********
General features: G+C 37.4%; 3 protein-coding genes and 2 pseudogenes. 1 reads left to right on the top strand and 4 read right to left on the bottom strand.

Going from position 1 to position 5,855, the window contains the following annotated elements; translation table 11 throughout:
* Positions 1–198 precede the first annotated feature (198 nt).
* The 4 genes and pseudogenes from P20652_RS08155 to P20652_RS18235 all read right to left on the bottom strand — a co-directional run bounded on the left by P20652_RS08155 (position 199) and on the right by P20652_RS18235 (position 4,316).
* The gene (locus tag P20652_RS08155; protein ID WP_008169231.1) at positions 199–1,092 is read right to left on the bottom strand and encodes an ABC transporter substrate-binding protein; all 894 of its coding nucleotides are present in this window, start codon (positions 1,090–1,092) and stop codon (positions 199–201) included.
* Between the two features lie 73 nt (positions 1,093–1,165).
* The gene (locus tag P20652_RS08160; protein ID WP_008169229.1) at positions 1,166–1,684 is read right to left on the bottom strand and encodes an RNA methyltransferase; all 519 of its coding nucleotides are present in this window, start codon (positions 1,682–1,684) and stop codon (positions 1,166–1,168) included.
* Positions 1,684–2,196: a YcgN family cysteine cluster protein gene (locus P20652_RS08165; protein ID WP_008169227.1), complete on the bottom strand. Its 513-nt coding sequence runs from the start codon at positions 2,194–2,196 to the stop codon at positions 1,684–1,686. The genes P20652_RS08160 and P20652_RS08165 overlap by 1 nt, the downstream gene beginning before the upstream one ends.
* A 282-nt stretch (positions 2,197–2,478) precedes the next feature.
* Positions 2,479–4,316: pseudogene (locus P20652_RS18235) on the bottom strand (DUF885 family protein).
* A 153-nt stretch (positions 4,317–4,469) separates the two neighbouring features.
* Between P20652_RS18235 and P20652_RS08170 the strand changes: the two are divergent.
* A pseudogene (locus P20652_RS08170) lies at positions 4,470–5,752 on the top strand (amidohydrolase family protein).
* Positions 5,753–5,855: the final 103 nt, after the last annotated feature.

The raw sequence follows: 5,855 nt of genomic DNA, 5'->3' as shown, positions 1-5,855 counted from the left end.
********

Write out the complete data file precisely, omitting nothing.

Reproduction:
General features: G+C 37.4%; 3 protein-coding genes and 2 pseudogenes. 1 reads left to right on the top strand and 4 read right to left on the bottom strand.

Going from position 1 to position 5,855, the window contains the following annotated elements; translation table 11 throughout:
* Positions 1–198 precede the first annotated feature (198 nt).
* The 4 genes and pseudogenes from P20652_RS08155 to P20652_RS18235 all read right to left on the bottom strand — a co-directional run bounded on the left by P20652_RS08155 (position 199) and on the right by P20652_RS18235 (position 4,316).
* The gene (locus tag P20652_RS08155; protein ID WP_008169231.1) at positions 199–1,092 is read right to left on the bottom strand and encodes an ABC transporter substrate-binding protein; all 894 of its coding nucleotides are present in this window, start codon (positions 1,090–1,092) and stop codon (positions 199–201) included.
* Between the two features lie 73 nt (positions 1,093–1,165).
* The gene (locus tag P20652_RS08160; protein ID WP_008169229.1) at positions 1,166–1,684 is read right to left on the bottom strand and encodes an RNA methyltransferase; all 519 of its coding nucleotides are present in this window, start codon (positions 1,682–1,684) and stop codon (positions 1,166–1,168) included.
* Positions 1,684–2,196: a YcgN family cysteine cluster protein gene (locus P20652_RS08165; protein ID WP_008169227.1), complete on the bottom strand. Its 513-nt coding sequence runs from the start codon at positions 2,194–2,196 to the stop codon at positions 1,684–1,686. The genes P20652_RS08160 and P20652_RS08165 overlap by 1 nt, the downstream gene beginning before the upstream one ends.
* A 282-nt stretch (positions 2,197–2,478) precedes the next feature.
* Positions 2,479–4,316: pseudogene (locus P20652_RS18235) on the bottom strand (DUF885 family protein).
* A 153-nt stretch (positions 4,317–4,469) separates the two neighbouring features.
* Between P20652_RS18235 and P20652_RS08170 the strand changes: the two are divergent.
* A pseudogene (locus P20652_RS08170) lies at positions 4,470–5,752 on the top strand (amidohydrolase family protein).
* Positions 5,753–5,855: the final 103 nt, after the last annotated feature.

The raw sequence follows: 5,855 nt of genomic DNA, 5'->3' as shown, positions 1-5,855 counted from the left end.